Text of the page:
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July 20 1917/2017

Oakland – One of the liveliest gangs of young miscreants, which has ever landed in the toils of the law, has been rounded up the past few weeks. Two of the members of the gang were apprehended a few weeks ago and the youths were brought to Montrose and placed in jail. The remaining three were arrested this week. Burton Follett and Daniel Crest were implicated in the robbery of E.W. Jackson’s coal office and H.E. Spencer’s feed mill in Susquehanna. As soon as their arrests were known the other three decamped suddenly to Binghamton, where they robbed an ice cream parlor of $20. At Stockport on the Delaware, a cottage of a Binghamton resident was entered and they proceeded down the river with stolen canoe, blankets, clothing and canned goods. At Cohocton they robbed the Delaware House of $17. A hasty retreat, with posse following, led to the discovery of left-behind clothing containing letters and identification of Howard Pettis. Escaping arrest in Wayne County, the pair appeared in their old haunts at Oakland and a detail of the State constabulary and Chief of Police McMahon, of Susquehanna, soon had them rounded up. William Fleming, age 18, another member of this youthful organization, was arrested and charged with stealing automobiles and is now awaiting trial in Binghamton. He claims he was duped by the other four, Albert Lynch, Follett, Pettis, and Crest. Another newspaper article identified Joseph Wagner—and not Daniel Crest, as the fifth member of the gang.

Montrose – It will be news of great satisfaction to learn that the county commissioners have placed an order for a new clock in the court house tower. The old clock has done service for over half a century and it is no longer a truthful time teller. ALSO Persons desiring to purchase Hon. James T. DuBois’ book on “Galusha A. Grow, Father of the Homestead Law,” may secure them at The Republican office. We have a limited number of autographed copies now on hand. Price, $1.75; by mail, $1.85. ALSO An advertiser in The Republican has for some weeks been offering good prices for old sets of false teeth. It is surprising the large number of unused sets that have been lying idle on the pantry shelves around this section. Nearly every mail for a while brought in a set or two. Some people inquired if the dentists used the teeth again. We asked the party the reason for the activity in securing this seemingly undesirable waste product and he said it was the valuable platinum used in making artificial teeth, now especially rare since the war started. A small vial of platinum which he had extracted was valued at from $70 to $80.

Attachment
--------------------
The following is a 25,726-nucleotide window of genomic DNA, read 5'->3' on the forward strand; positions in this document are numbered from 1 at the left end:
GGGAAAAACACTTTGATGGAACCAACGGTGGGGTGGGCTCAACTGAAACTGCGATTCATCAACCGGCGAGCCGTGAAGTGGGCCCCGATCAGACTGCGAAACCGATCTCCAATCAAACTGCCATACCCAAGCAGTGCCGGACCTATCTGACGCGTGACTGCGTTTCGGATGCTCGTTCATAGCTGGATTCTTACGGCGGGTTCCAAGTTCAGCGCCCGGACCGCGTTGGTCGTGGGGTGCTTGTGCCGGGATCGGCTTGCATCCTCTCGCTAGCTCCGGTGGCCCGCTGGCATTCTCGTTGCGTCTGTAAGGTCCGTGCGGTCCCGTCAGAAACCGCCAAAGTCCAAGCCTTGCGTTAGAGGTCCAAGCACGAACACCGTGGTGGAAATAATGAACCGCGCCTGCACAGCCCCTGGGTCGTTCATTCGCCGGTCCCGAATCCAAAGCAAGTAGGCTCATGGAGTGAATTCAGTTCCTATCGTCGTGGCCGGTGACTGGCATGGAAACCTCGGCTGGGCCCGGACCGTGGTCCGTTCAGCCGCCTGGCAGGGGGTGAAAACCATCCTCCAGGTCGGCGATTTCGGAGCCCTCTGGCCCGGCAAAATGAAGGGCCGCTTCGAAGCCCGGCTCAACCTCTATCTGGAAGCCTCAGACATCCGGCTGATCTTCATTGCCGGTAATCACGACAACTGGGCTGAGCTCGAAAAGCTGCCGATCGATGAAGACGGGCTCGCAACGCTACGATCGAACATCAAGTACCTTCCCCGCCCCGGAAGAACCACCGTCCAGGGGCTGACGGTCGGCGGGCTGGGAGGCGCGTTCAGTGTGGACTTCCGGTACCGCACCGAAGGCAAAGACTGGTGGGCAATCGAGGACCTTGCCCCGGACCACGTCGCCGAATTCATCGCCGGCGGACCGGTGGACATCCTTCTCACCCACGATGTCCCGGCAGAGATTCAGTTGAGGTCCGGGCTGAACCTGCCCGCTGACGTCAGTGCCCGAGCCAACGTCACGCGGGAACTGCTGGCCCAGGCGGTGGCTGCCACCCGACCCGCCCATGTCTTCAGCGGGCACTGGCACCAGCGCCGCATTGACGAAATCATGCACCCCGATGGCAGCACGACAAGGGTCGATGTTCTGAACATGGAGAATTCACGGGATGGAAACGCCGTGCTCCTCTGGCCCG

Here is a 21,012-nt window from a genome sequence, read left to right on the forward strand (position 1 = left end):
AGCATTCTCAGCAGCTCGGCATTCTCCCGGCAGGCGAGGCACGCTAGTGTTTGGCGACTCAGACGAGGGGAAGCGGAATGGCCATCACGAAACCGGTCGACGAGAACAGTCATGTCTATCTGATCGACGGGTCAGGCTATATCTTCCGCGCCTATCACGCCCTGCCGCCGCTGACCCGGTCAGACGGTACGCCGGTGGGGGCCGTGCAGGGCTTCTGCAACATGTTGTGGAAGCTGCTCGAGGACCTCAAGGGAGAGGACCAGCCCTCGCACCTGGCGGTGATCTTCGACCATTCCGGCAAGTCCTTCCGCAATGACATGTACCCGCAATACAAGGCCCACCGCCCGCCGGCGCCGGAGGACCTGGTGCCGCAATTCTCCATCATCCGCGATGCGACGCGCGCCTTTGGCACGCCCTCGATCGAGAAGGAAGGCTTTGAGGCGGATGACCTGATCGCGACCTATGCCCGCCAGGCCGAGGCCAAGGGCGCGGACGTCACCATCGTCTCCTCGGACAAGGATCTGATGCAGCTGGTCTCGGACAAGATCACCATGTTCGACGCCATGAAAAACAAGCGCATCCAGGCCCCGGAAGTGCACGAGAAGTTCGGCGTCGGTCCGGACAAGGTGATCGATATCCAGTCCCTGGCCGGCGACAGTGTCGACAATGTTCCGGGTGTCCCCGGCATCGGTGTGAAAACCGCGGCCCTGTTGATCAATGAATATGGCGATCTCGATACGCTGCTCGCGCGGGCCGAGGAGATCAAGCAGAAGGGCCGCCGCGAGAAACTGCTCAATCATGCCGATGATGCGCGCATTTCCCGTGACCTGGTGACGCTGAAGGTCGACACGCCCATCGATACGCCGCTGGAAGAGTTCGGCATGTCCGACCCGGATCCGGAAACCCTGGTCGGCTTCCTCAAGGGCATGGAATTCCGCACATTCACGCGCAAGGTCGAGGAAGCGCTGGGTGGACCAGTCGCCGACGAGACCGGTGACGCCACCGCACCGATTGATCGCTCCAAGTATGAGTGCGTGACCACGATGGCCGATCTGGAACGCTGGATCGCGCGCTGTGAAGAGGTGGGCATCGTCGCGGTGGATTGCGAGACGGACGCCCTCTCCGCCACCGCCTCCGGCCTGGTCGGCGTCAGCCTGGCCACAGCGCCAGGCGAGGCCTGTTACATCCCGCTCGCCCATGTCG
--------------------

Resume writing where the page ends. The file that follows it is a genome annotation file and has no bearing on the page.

Dimock/Springville – Miss Marion Reynolds was seriously injured in a runaway near Dimock and did not regain consciousness until the following morning. She was driving a spirited horse from Springville after visiting her brother, Ward. She invited Norman Stewart to ride along and as she was passing a farm a dog’s barking frightened the horse, which dashed down a steep hill. Mrs. Glen Billings, a deaf woman, was driving ahead of them and not hearing the approaching horse and carriage, it was impossible for them to pass. The frightened animal crashed into the vehicle and all the occupants were thrown out and rendered unconscious. A passing farmer found them lying in the road. Mrs. Billings and Stewart were little injured. Miss Reynolds was taken to her brother’s home and was administered by Dr. Wainwright and another Scranton physician, who determined she had a narrow escape from death. The horse continued to run until it reached F.R. Cope’s farm, where a laborer was obliged to fell it with a potato hook in order to stop its mad dash.

Lenox Twp. - Frank Ruland, who succeeds Mr. Button as driver of the stage between Nicholson and Clifford, uses a Ford in the service. The trip is made in the forenoon and with much less cost than it could be done with horses. The Government pays $700 a year for the service. ALSO Guy Empet and Curtis Shoup went to join the 13th regiment of the U.S. army last Friday, but only Curtis entered the army, as Guy did not weigh enough for his height.